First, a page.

…in a movie. Plus, Natalie Portman in Thor, and a romantic comedy starring Kate Hudson.
Director: Kenneth Branagh
Cast: Chris Hemsworth, Natalie Portman, Tom Hiddleston, Anthony Hopkins, Stellan Skarsgard, Kat Dennings, Idris Elba
The summer of superheroes kicks off with this adaptation of the long-running Marvel comic about the god of thunder cast out of Asgard by his father Odin and forced to live as a human until he finds his mighty hammer again. Or something like that. Truth be told, Thor was always one of my least favorite superheroes, mainly because I couldn't relate to this big, blonde, funny-talking guy with the hammer on any level. I'm guessing director Kenneth Branagh does relate to him, however, and that he'll invest the legend of Thor with all the overblown pseudo-Shakespearian majesty he can muster. Exhibit A: Casting Anthony Hopkins and his mighty hamminess as Odin, the role he was born to play and, in fact, has played about a million times by now. The cast also includes Chris Hemsworth as Thor, Tom Hiddleston as Loki, and Natalie Portman as the overexposed actress who simply will not stop being in every single movie this year. I've learned to ration my intake of superhero movies carefully, so I'm striking this one from the menu.
Director: Luke Greenfield
Cast: Ginnifer Goodwin, Kate Hudson, John Krasinski, Colin Egglesfield
The title Something Borrowed is a risky one for a romantic comedy seemingly assembled from the spare parts of rom-coms past, including My Best Friend's Wedding, Bride Wars, and, well, just about every Kate Hudson movie ever made. Ginnifer Goodwin stars as the mousy gal who lets her vivacious best friend (Hudson, natch) steal the guy of her dreams (Colin Egglesfield), only to regret it later. John Krasinski is on hand as the wisecracking pal offering a shoulder to cry on. After last week's wall-to-wall Royal Wedding coverage, you'd think the public appetite for all things matrimonial would be at low ebb. But that never seems to be the case, so I'm pretty sure this will find an audience. I'm also pretty sure I won't be in it.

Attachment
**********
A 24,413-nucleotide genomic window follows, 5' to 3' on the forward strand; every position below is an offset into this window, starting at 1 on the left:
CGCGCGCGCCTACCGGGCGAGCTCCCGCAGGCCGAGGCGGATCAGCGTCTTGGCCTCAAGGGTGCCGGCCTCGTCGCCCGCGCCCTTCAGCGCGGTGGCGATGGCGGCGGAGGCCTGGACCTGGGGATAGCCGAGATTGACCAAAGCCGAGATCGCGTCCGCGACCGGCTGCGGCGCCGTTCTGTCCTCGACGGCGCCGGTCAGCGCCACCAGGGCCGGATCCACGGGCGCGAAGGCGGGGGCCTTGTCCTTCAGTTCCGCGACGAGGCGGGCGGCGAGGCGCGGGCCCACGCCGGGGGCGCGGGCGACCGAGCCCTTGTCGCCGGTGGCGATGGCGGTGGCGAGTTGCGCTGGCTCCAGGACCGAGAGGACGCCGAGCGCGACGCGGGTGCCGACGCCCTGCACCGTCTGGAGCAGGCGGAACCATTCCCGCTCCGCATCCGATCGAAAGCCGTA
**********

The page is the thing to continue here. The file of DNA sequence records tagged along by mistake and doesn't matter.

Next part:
Director: Jodie Foster
Cast: Mel Gibson, Jodie Foster, Anton Yelchin, Cherry Jones
After all the Mel Gibson madness of recent years, many of you will refuse to see The Beaver on general principle. I can't really argue with that, but I can tell you that I caught the world premiere of Jodie Foster's latest directorial effort at SXSW in March, and left the theater pleasantly surprised. Not only is it not the complete catastrophe I'd been expecting ever since I confused the first trailer for an SNL skit, but it's actually moving at times, in its own strange way. The story of a depressed man who reconnects with his estranged family by communicating only through a ragged hand puppet, The Beaver struggles to find a consistent tone. What holds it together is Gibson's performance, which is at times as dark and rage-filled as those infamous phone calls from last summer, but nevertheless manages to evoke sympathy for the character's plight (if not for the actor himself). It's not perfect, but if you're looking for something off the beaten path crowded with superheroes and rom-coms, The Beaver is worth a shot.
The one movie you should see this week: The Beaver